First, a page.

Toni Huber currently lectures on Tibetan religions and society in the Religious Studies Department, University of Virginia. His book The Cult of Pure Crystal Mountain concerning sacred mountains and popular pilgrimages in Tibet will be published shortly. Major works in progress include books on Tibetan hunting culture, Amdo Gendun Chomphel's modern guidebook to Buddhist India, and an edited volume of essays on conceptions of space and place in Tibetan religions.

Alex McKay gained a BA hons in Religious Studies and History in 1992 and a PhD in History in 1995 at the London School of Oriental and African Studies. His book entitled Tibet and the British Raj: The Frontier Cadre 1904 -7 will be published by Curzon Press in the spring of 1997. He is currently an affiliate-fellow at the International Institute for Asian Studies, Leiden, where he is working on the history of the pilgrimage to Mount Kailas.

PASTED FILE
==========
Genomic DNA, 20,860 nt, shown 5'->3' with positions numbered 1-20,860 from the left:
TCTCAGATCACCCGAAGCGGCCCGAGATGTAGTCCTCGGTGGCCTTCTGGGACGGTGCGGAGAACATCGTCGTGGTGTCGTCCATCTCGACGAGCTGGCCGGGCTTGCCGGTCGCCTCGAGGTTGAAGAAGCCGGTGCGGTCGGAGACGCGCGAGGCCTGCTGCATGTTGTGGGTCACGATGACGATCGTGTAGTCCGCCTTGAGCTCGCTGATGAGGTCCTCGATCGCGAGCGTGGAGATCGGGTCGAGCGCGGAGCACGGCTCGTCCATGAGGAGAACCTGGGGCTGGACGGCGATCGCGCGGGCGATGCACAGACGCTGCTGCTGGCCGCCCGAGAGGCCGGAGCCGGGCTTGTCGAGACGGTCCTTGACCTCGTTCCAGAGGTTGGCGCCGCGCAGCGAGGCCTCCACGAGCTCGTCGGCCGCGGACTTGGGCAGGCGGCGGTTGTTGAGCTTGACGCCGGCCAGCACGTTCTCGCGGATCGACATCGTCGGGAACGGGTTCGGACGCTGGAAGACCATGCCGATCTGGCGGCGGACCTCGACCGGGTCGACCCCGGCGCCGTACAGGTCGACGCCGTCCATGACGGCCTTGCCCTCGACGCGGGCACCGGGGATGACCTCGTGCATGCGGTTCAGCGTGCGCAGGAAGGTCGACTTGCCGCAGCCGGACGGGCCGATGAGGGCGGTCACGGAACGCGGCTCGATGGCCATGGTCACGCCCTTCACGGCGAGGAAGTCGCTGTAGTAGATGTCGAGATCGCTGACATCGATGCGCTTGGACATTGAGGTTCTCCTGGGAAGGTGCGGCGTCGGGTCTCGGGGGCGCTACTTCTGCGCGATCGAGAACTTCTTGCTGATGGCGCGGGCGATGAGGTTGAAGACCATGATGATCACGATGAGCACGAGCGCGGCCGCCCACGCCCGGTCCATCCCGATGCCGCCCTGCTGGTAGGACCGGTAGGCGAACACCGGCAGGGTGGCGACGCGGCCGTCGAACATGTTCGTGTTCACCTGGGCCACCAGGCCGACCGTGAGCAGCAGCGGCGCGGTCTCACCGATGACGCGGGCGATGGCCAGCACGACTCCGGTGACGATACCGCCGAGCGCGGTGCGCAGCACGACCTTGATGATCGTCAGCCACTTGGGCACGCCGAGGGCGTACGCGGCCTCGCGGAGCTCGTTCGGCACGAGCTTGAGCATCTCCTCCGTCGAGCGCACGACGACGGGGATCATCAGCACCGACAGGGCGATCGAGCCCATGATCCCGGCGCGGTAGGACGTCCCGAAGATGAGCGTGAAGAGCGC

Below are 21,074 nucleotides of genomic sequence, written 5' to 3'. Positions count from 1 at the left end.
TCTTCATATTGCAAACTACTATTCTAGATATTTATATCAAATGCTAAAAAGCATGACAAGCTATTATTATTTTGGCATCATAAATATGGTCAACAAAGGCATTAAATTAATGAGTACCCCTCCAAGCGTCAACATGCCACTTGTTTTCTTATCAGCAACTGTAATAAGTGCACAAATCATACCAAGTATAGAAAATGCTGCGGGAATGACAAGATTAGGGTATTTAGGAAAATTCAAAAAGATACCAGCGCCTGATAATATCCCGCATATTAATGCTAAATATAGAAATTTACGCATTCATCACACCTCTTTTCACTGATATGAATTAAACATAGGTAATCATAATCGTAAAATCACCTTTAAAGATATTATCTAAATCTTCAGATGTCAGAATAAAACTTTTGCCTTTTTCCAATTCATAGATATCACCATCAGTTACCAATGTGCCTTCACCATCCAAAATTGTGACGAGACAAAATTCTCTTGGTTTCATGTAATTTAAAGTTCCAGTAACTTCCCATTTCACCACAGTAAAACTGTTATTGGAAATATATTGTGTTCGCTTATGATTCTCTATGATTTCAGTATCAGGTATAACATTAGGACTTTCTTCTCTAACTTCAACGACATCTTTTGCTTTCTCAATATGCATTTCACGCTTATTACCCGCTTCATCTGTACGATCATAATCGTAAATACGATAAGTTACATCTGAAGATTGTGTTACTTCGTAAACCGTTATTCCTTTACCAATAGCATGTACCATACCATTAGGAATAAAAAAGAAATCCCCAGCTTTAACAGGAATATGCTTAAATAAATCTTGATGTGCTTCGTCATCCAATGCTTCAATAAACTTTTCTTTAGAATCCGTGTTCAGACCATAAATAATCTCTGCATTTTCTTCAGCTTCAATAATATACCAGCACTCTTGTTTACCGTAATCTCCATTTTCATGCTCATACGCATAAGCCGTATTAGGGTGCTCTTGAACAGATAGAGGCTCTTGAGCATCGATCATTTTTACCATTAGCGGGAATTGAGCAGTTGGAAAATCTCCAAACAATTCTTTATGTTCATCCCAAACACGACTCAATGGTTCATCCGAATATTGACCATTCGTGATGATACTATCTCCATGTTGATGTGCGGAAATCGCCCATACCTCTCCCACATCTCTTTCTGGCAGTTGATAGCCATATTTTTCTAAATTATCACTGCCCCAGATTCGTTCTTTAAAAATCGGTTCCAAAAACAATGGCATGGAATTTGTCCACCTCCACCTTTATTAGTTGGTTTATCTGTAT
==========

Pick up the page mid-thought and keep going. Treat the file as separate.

Hugh Richardson, CIE. OBE, the recipient of the Royal Central Asian Society's Sir Percy Sykes Memorial (Silver) Medal, is an Honorary Fellow of the British Academy and the Keble College, Oxford, and he holds. an Honorary D. Litt. from the University of St. Andrews. During his nine years stay (193-40; 1946-50) at Lhasa as a British diplomat, he travelled widely in Tibet and cultivated the friendship of Tibetans of all classes - the friendship that proved to be a valuable source of encouragement for his scholarly interest. He is the well-known author of several books and research papers on Tibetan history and culture; his latest major contribution being the Ceremonies of the Lhasa Year.